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I'd prefer a dangerous mower. They aren't meant to be safe, and if they are safe, they aren't so effective. The videos of consumer robots shows them mowing an already mowed lawn, which isn't impressive. I want to see it take a couple inches off and hack down weeds. I'd still put a big red EMO button on it though.
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Old 10-24-2019, 05:57 PM   #14 (permalink)
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Originally Posted by hayden55 View Post
...System voltage is 24V.
Might some of the bicycle motors work with 24V? Bicycle motors are sometimes, 36V & 48V, but could be some are 24V?
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Old 10-24-2019, 08:16 PM   #15 (permalink)
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Quote:
Originally Posted by litesong View Post
Might some of the bicycle motors work with 24V? Bicycle motors are sometimes, 36V & 48V, but could be some are 24V?
I started to go that way at first, but I noticed the continuous heat capacity on them was only like 200W-250W (btu/hr). Ended up being too small. The bigger versions were closer. But these guys came through faster than that whole idea.

Blade: Standard 20" lawnmower blade from wal-mart. I think those razer blade wheels and all that nonsense are so cringe.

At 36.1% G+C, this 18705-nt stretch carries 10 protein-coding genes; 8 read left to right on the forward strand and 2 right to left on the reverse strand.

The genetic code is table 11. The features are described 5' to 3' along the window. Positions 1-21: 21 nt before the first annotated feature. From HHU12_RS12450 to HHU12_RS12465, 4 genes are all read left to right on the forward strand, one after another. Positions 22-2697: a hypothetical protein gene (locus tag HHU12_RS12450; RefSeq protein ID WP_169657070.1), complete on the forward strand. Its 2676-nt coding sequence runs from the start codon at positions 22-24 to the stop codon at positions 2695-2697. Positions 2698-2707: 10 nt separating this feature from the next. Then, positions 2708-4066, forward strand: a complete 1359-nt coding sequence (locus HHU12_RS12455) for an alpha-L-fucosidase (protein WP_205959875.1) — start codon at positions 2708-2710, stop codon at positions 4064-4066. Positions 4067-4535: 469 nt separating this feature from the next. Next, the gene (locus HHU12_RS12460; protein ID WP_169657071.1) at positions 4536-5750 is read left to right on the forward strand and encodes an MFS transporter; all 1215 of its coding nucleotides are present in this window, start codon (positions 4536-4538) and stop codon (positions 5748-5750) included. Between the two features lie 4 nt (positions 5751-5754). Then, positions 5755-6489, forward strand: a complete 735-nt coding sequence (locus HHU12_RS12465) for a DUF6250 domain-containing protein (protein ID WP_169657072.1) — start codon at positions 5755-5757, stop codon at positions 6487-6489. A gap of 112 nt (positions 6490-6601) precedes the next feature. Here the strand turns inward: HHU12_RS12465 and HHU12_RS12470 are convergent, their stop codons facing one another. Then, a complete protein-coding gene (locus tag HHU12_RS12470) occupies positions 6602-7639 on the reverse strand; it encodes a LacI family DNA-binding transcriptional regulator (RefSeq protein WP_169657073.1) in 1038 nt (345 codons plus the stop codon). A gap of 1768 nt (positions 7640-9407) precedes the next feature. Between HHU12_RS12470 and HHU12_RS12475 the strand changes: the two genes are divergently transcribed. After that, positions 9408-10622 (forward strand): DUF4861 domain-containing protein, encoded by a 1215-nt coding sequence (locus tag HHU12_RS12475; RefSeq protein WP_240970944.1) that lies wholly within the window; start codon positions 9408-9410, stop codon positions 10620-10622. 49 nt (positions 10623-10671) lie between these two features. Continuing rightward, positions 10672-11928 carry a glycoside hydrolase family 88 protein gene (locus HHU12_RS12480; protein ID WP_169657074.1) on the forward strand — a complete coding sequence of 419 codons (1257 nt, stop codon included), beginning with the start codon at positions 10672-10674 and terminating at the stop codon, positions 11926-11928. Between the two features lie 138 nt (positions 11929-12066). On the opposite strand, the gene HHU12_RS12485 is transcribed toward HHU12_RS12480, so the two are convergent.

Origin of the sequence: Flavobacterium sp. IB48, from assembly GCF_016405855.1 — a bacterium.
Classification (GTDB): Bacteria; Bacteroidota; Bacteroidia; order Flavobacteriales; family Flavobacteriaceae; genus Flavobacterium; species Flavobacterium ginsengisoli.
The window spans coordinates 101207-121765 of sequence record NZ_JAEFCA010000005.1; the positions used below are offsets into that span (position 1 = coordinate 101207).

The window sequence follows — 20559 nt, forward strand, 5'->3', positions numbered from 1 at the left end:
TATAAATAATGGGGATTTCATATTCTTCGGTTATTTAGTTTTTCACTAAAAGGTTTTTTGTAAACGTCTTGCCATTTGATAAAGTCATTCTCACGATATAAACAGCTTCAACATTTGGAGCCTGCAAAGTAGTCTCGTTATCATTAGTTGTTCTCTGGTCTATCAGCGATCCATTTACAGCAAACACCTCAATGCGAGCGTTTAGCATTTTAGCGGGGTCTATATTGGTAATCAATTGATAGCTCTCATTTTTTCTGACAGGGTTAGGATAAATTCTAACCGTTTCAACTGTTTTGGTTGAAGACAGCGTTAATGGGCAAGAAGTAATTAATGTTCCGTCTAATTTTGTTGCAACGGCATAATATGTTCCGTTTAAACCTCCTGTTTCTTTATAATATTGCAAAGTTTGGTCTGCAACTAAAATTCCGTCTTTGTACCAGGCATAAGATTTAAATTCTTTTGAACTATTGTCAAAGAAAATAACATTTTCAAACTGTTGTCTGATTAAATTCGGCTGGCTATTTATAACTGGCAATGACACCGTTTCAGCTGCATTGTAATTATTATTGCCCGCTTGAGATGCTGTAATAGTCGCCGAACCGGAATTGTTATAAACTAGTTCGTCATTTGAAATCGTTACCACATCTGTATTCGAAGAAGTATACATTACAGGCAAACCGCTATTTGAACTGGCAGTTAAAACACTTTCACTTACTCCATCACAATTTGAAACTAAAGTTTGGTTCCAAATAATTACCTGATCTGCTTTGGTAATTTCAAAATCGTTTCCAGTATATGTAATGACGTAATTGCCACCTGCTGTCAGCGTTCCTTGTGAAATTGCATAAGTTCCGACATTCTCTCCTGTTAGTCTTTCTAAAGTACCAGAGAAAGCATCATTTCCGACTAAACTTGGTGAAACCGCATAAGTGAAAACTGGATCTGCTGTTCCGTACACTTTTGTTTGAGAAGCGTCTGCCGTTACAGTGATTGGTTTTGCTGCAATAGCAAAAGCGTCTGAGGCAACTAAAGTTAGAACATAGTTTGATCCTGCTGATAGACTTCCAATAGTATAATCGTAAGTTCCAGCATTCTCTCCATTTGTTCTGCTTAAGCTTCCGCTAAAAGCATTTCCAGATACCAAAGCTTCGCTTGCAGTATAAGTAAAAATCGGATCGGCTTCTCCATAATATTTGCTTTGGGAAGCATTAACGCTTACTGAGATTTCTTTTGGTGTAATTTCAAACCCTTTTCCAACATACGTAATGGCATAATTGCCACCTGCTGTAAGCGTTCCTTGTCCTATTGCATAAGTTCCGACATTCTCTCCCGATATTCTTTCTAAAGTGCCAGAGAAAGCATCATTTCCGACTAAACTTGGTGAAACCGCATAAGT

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Old 10-24-2019, 09:12 PM   #16 (permalink)
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Quote:
Originally Posted by hayden55 View Post
I started to go that way at first, but I noticed the continuous heat capacity on them was only like 200W-250W (btu/hr).
Yes, most of the bicycle motors are too small. Cities try to limit bicycle motor sizes to avoid HP wars & bicycles moving at 30-50+MPH. I had a Crystallite(?) 48Volt, 2000Watt motor on a big-tired used Schwinn that powered up, even steep hills.... except for one. The Crystallite came in three torque & speed levels. An old style, I think it could have been more efficient. But it would have powered through most grass easily.
There are other (more efficient?) electric bicycles with strong motors. Got to be a 24Volt bicycle motor, you can use.
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Old 12-13-2019, 09:25 PM   #17 (permalink)
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Alright final-ish lawn mower specs: